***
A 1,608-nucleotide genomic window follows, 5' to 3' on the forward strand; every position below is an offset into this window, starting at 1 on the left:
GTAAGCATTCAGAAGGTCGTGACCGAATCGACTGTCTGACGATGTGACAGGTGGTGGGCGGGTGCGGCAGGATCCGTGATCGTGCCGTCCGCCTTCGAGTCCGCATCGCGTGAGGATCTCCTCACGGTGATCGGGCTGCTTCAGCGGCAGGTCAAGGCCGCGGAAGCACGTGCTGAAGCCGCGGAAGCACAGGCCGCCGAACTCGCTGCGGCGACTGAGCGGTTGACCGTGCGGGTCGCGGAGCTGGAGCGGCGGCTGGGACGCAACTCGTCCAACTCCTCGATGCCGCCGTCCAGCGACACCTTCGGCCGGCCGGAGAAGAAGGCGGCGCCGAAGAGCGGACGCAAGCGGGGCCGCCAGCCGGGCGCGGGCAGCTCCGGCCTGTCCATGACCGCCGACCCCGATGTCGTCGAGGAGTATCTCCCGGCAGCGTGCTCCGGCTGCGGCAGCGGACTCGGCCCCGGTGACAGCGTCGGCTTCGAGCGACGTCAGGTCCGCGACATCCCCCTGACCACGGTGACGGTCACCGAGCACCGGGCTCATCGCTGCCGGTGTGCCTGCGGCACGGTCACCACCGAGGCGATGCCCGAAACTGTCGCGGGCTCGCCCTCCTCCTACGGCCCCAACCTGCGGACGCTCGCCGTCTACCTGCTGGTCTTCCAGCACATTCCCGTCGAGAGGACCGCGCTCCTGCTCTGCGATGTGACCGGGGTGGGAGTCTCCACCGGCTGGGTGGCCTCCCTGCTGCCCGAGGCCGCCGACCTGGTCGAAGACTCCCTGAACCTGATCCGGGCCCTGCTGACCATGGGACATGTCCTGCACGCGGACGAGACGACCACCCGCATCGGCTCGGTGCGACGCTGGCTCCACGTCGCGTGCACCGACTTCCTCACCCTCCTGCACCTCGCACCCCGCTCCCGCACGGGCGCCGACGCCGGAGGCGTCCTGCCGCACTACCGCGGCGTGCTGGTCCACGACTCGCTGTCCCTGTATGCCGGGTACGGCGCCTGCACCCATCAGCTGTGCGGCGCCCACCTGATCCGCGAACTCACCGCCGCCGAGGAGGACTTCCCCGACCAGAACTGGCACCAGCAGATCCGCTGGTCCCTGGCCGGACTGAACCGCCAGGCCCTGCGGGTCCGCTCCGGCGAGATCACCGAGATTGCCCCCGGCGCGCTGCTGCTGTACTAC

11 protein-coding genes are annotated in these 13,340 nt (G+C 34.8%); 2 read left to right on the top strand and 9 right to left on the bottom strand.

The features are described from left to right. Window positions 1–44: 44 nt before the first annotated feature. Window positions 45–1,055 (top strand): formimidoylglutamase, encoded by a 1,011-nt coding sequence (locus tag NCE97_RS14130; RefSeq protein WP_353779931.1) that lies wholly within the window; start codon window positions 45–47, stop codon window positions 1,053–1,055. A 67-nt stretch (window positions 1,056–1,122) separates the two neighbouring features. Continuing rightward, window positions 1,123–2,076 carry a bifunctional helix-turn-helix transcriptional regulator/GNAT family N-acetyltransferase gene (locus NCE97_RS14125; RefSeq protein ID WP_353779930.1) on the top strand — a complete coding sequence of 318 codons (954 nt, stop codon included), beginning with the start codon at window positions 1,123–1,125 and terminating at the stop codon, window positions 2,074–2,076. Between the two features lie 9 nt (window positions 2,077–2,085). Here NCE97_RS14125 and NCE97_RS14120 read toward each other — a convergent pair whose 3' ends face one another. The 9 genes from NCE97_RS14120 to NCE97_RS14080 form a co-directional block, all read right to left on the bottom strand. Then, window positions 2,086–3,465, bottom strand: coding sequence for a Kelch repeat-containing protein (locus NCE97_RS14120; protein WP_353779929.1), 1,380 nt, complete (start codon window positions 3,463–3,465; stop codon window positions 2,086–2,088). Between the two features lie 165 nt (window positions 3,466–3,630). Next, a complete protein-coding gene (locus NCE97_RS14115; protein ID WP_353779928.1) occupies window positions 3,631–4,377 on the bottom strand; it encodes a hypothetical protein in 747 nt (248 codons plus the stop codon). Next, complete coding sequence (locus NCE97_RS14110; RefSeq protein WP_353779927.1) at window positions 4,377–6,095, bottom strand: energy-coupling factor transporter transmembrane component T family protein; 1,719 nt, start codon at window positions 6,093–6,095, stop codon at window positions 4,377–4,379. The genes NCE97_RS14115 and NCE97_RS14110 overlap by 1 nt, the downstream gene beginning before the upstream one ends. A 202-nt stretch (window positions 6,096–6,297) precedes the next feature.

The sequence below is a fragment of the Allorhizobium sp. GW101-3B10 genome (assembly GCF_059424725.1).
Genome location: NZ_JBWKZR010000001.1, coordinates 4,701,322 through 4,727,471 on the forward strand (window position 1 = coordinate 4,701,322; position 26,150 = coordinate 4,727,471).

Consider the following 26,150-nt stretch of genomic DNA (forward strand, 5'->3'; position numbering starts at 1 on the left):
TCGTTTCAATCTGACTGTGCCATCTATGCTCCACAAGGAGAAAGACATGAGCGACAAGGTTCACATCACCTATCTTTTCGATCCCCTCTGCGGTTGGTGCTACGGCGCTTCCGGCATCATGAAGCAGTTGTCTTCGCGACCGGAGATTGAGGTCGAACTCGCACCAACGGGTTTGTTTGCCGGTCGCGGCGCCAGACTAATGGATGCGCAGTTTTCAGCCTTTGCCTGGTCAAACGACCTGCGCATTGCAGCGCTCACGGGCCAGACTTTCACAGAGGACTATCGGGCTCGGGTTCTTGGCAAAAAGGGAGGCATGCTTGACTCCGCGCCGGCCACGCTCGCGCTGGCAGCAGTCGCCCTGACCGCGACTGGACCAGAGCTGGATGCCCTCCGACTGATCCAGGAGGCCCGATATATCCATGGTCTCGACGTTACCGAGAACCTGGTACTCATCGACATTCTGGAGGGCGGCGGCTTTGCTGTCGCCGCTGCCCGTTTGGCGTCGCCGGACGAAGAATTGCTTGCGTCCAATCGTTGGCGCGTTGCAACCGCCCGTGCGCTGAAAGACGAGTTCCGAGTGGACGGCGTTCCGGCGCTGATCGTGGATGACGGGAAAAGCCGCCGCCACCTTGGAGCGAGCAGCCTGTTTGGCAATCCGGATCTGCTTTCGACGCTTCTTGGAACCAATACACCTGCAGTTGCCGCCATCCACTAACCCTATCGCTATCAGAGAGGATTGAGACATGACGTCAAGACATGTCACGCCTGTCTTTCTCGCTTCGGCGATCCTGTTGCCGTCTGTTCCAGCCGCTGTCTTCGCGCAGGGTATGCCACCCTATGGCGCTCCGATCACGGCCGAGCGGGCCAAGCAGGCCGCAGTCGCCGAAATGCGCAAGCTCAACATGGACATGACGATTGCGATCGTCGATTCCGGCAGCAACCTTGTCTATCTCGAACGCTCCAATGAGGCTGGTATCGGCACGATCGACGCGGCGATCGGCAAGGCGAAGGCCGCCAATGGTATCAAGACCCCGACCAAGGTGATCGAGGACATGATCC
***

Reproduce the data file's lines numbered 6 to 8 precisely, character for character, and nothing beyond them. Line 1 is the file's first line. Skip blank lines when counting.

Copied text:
Genome location: NZ_JBWKZR010000001.1, coordinates 4,701,322 through 4,727,471 on the forward strand (window position 1 = coordinate 4,701,322; position 26,150 = coordinate 4,727,471).

Consider the following 26,150-nt stretch of genomic DNA (forward strand, 5'->3'; position numbering starts at 1 on the left):
TCGTTTCAATCTGACTGTGCCATCTATGCTCCACAAGGAGAAAGACATGAGCGACAAGGTTCACATCACCTATCTTTTCGATCCCCTCTGCGGTTGGTGCTACGGCGCTTCCGGCATCATGAAGCAGTTGTCTTCGCGACCGGAGATTGAGGTCGAACTCGCACCAACGGGTTTGTTTGCCGGTCGCGGCGCCAGACTAATGGATGCGCAGTTTTCAGCCTTTGCCTGGTCAAACGACCTGCGCATTGCAGCGCTCACGGGCCAGACTTTCACAGAGGACTATCGGGCTCGGGTTCTTGGCAAAAAGGGAGGCATGCTTGACTCCGCGCCGGCCACGCTCGCGCTGGCAGCAGTCGCCCTGACCGCGACTGGACCAGAGCTGGATGCCCTCCGACTGATCCAGGAGGCCCGATATATCCATGGTCTCGACGTTACCGAGAACCTGGTACTCATCGACATTCTGGAGGGCGGCGGCTTTGCTGTCGCCGCTGCCCGTTTGGCGTCGCCGGACGAAGAATTGCTTGCGTCCAATCGTTGGCGCGTTGCAACCGCCCGTGCGCTGAAAGACGAGTTCCGAGTGGACGGCGTTCCGGCGCTGATCGTGGATGACGGGAAAAGCCGCCGCCACCTTGGAGCGAGCAGCCTGTTTGGCAATCCGGATCTGCTTTCGACGCTTCTTGGAACCAATACACCTGCAGTTGCCGCCATCCACTAACCCTATCGCTATCAGAGAGGATTGAGACATGACGTCAAGACATGTCACGCCTGTCTTTCTCGCTTCGGCGATCCTGTTGCCGTCTGTTCCAGCCGCTGTCTTCGCGCAGGGTATGCCACCCTATGGCGCTCCGATCACGGCCGAGCGGGCCAAGCAGGCCGCAGTCGCCGAAATGCGCAAGCTCAACATGGACATGACGATTGCGATCGTCGATTCCGGCAGCAACCTTGTCTATCTCGAACGCTCCAATGAGGCTGGTATCGGCACGATCGACGCGGCGATCGGCAAGGCGAAGGCCGCCAATGGTATCAAGACCCCGACCAAGGTGATCGAGGACATGATCC